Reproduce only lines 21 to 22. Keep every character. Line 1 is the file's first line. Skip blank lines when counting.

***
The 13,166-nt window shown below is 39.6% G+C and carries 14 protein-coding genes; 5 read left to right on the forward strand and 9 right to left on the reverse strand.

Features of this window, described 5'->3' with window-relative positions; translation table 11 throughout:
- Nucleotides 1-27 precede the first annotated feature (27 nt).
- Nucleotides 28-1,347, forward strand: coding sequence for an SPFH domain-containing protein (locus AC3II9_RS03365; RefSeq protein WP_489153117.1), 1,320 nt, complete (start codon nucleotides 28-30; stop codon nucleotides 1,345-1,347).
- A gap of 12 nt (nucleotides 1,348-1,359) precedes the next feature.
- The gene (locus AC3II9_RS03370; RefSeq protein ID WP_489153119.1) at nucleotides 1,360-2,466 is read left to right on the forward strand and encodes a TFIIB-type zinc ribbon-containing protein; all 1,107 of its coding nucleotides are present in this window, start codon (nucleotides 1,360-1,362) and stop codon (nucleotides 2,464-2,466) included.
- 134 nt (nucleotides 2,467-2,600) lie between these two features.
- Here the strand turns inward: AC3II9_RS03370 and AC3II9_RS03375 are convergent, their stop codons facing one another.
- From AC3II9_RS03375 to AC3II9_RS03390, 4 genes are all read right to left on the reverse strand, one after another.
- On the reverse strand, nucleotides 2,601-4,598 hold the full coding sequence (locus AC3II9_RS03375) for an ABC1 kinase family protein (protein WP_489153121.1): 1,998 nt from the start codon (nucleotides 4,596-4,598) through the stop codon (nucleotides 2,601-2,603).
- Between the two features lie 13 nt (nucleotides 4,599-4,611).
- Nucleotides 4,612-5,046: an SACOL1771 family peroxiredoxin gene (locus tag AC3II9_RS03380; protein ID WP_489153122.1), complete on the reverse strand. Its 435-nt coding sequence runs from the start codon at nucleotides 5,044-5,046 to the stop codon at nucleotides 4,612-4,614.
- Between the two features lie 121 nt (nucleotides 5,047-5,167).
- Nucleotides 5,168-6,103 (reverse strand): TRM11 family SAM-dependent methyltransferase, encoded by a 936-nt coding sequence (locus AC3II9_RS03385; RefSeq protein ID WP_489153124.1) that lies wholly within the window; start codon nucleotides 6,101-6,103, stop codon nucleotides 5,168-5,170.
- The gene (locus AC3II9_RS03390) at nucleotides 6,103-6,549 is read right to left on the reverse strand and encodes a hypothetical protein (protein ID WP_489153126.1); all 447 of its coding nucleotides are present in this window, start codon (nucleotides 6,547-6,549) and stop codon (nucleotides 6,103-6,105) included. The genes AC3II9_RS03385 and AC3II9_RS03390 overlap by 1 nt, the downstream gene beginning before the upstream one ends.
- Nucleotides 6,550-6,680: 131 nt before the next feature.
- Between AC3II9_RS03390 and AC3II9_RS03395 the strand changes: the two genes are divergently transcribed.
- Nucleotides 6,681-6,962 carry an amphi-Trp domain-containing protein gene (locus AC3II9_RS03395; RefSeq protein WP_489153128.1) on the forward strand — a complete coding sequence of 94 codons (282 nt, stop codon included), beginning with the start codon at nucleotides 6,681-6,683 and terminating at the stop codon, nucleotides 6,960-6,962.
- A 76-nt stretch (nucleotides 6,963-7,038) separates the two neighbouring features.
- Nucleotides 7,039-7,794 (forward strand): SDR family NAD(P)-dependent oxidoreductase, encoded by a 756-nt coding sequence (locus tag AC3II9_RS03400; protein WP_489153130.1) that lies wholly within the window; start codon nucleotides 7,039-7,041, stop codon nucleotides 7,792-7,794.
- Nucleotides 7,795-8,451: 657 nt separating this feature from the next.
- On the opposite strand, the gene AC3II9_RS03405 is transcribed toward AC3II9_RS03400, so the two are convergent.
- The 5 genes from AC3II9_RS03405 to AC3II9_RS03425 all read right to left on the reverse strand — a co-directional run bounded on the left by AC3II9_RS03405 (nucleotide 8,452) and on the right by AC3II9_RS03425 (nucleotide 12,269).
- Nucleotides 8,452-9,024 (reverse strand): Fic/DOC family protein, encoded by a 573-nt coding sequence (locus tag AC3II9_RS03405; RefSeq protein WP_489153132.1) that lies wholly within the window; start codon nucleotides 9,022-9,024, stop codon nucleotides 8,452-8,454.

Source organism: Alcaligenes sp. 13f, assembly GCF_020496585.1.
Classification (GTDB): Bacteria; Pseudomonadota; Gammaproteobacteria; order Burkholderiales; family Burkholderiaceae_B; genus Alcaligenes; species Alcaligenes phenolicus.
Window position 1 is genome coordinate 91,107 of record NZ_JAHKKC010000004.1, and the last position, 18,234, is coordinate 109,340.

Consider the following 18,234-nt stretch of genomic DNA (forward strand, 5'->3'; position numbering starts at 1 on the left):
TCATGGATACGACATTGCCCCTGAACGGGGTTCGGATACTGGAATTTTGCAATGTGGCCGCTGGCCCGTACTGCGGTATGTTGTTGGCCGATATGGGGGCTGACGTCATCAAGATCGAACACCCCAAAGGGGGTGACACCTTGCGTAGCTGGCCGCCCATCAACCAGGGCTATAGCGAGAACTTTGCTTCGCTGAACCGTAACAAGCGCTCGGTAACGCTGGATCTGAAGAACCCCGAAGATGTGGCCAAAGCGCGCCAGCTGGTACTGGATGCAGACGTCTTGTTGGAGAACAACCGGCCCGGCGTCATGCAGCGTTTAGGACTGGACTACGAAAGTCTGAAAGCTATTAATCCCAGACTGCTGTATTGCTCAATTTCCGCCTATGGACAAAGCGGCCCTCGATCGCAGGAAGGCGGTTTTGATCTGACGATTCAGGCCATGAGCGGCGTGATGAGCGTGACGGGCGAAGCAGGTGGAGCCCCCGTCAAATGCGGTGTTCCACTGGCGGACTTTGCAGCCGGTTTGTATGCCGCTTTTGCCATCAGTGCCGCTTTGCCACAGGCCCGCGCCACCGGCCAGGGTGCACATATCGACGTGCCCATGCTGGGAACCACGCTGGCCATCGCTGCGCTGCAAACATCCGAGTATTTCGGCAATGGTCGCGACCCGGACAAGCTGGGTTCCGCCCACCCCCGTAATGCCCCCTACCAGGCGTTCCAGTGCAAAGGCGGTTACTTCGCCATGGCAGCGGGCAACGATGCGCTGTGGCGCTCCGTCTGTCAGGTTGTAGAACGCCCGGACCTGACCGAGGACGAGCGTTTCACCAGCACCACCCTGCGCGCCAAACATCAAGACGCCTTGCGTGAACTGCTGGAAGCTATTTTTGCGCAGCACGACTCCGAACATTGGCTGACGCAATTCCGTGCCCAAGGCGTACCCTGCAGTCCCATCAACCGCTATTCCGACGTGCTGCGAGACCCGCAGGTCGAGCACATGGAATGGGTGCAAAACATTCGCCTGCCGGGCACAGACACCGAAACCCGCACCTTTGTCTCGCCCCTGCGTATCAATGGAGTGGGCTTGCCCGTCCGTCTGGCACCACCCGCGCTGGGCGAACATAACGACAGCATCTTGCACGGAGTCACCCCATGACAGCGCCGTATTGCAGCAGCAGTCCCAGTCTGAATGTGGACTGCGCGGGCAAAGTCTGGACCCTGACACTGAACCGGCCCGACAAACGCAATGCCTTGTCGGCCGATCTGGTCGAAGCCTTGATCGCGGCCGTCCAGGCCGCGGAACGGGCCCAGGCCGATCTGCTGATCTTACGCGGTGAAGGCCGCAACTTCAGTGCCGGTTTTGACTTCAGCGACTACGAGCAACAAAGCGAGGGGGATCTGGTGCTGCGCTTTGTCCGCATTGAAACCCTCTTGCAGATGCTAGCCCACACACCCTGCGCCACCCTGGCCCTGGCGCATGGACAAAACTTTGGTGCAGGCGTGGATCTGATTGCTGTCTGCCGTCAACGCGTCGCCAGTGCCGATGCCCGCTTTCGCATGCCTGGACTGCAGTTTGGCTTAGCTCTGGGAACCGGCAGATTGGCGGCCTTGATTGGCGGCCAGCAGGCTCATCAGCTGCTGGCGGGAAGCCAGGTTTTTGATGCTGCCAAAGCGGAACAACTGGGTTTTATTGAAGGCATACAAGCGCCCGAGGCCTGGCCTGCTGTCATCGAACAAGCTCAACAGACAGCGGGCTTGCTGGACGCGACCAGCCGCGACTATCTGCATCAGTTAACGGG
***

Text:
- Nucleotides 7,795-8,451: 657 nt separating this feature from the next.
- On the opposite strand, the gene AC3II9_RS03405 is transcribed toward AC3II9_RS03400, so the two are convergent.